Republican Movement and GFA

Philip L Ferguson PLF13 at
Sun Aug 1 20:29:57 MDT 1999

On the question of the role/importance of the Unionists these days

I think things have moved on a great deal from when the Unionists were the
essential 'fifth column' securing British interests in Ireland.

After 1921 the southern bourgeoisie became equally important to the
Unionists, if not more so, for securing British interests.  From that, and
their dealings with the SDLP in the north, the British know there are no
shortage of Irish 'nationalists' who can be lined up with them and who will
guarantee their interests.

Republiucans have always (rightly in my view) made the point that when the
British no longer needed the Unionists, they woud dump them like a hot
potato.  I don't see that there is much evidence that the Tories tend to
honour their debts to past allies.  They are more hard-nosed than that.
And British Labour, although being just as imperialistic as the Tories, has
not been especially committed to the Unionists.

The dilemma for the Unionists is that the historical context in which they
were crucial to British interests no longer exists.  They are a political
force whose time has passed, and that explains why they are so pissed and

The other thing is that British interests in Ireland have changed a great deal.
For instance, in the early stages of conquest (1100s-1400s), it was purely
booty in a feudal situation.  In the 1500s, 1600s and 1700s, it was booty
and strategic interests.  The strategic interest was that the Brits didn't
want Ireland to be used by a hostile power (first Spain, then France) as a
base ofr attacking Britain.

In the 1700s it was also about stunting the development of capitalism in
Ireland, so that there would be no competition from there with British

In the late 1700s, another factor came into play: the emergence of a
powerful revolutionary movement in Ireland, republicanism, which posed a
direct threat to the British state and the British ruling class.

In the 1800s the threat of revolution continued.  Plus Ireland was a source
of cheap labour and food for the industrial development of Britain.

The Unionists were critically important as Britain needed to have some mass
support in Ireland.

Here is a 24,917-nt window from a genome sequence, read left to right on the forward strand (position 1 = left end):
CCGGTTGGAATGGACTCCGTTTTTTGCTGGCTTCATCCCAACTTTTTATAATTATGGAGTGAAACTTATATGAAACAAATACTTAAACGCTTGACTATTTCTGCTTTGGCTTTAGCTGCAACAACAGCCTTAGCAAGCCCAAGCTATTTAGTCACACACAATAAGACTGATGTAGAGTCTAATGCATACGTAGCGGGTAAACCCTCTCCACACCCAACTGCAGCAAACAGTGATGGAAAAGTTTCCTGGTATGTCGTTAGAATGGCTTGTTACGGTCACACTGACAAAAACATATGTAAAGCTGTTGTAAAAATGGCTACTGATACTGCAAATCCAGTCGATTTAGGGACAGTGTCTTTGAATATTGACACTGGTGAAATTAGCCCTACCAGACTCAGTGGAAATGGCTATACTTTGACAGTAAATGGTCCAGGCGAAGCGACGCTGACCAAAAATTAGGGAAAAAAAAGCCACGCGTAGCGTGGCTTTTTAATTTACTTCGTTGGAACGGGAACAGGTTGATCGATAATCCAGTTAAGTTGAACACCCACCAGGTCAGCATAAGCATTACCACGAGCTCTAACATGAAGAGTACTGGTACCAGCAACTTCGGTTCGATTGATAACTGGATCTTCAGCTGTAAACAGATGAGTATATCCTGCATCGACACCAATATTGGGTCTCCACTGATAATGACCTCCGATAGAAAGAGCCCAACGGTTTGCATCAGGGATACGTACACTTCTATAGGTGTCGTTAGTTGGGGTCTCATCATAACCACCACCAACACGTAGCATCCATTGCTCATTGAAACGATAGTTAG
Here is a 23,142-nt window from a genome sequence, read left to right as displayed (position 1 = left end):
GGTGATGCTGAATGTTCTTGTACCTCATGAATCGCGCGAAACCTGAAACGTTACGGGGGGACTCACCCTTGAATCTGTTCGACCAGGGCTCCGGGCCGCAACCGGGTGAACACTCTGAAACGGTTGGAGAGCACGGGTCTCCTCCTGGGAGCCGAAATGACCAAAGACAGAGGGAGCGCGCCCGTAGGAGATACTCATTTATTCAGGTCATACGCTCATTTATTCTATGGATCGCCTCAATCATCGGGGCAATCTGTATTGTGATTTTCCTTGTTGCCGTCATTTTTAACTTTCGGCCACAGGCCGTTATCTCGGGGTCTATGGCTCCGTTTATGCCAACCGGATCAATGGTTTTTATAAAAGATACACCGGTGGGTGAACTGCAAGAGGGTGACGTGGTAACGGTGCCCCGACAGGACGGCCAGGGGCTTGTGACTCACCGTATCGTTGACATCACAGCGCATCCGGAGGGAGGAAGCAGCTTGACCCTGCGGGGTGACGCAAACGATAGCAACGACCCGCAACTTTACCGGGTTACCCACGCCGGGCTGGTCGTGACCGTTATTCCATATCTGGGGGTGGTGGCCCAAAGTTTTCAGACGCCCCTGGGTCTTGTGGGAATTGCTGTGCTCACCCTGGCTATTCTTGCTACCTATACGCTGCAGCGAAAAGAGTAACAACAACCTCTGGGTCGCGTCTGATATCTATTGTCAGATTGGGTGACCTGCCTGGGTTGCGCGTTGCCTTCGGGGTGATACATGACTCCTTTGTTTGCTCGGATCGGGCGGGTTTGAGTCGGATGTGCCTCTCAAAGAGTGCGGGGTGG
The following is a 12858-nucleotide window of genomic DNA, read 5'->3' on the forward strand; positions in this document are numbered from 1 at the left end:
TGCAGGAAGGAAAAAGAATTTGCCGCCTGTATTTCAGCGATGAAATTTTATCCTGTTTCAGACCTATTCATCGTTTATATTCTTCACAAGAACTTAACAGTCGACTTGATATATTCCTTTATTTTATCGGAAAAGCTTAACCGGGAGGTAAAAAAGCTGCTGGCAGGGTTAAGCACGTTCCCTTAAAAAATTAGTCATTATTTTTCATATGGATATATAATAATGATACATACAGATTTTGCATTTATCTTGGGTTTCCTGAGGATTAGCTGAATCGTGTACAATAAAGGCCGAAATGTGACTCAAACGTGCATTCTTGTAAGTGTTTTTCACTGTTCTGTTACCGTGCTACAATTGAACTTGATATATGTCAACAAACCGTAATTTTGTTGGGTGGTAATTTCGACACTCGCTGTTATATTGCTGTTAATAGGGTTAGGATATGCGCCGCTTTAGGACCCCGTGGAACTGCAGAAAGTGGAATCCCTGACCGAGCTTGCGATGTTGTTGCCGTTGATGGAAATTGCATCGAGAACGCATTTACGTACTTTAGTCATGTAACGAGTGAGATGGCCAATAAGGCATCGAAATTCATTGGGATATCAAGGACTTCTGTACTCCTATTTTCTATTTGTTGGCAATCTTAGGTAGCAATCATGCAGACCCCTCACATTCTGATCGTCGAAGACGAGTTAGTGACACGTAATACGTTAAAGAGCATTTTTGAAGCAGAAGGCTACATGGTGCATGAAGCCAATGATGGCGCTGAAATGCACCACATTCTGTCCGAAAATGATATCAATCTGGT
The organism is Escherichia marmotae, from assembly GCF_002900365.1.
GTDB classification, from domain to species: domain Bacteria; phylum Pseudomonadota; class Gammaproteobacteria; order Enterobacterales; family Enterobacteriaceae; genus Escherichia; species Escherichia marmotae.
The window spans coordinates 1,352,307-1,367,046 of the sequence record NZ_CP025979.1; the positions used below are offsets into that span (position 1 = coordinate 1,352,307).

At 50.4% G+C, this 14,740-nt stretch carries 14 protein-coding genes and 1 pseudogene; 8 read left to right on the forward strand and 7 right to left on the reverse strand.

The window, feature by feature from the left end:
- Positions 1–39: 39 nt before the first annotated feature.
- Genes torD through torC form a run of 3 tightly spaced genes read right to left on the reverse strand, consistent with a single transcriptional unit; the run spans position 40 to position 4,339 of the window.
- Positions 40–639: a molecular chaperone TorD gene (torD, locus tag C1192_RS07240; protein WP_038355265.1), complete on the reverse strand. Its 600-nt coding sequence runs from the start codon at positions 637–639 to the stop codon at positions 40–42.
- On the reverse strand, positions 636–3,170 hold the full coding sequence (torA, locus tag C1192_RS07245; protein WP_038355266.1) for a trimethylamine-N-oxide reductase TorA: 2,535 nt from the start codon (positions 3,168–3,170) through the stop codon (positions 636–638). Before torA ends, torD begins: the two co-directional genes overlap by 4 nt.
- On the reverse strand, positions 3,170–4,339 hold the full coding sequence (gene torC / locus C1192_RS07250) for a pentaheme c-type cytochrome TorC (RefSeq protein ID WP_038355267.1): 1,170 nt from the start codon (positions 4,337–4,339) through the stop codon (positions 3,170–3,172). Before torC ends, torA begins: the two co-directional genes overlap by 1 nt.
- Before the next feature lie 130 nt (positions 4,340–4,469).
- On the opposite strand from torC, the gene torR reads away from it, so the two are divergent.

But these days, what does Britain need Ireland for?

I think Britain stayed in Ireland partly out of historical paralysis and
then, when the civil rights movement exploded and then the armed struggle
began, Britain stayed because it could not allow itself to be driven out by
a revolutionary movement.  Since the north had been directly incorporated
within the British state in 1922, withdrawal from Ireland would have meant
the unravelling of the British state and struck a powerful blow against the
British ruling class.  So they needed to stay to see off the threat.

Also, thorugh its hold over Ireland, Britain acted as the overall guarantor
of imperialist profits which were mainly being made in the South, where the
rate of return for big foreign corporations was HIGHER than it was in Latin
America in the 1960s and 1970s.

But now republicanism has ceased to be a threat to the British state and
ruling class, also the British ruling class is allowing devolution for
Scotland and Wales without any fuss.  So what interest do they have in
clinging onto the north in the old way?

It is extremely costly, troublesome and yet no longer threatening to
British or other imperialist interests.

Ten years ago, probably no-one could imagine the implosion of Stalinism in
eastern Europe and the break-up of those countries.  Ten years ago, none of
us could imagine Britain ridding itself of Ireland.  But the world has
changed massively.

I don't know whether Britain will extricate itself from Ireland, or whether
the British ruling are keen to do this.  But I do think so much has
changed, that it is *possible*, and is a scenario that needs to be thought

Making Ireland a *normal* European capitalist democracy must certainly have
its attractions for imperialism: British, American and EU.

Philip Ferguson

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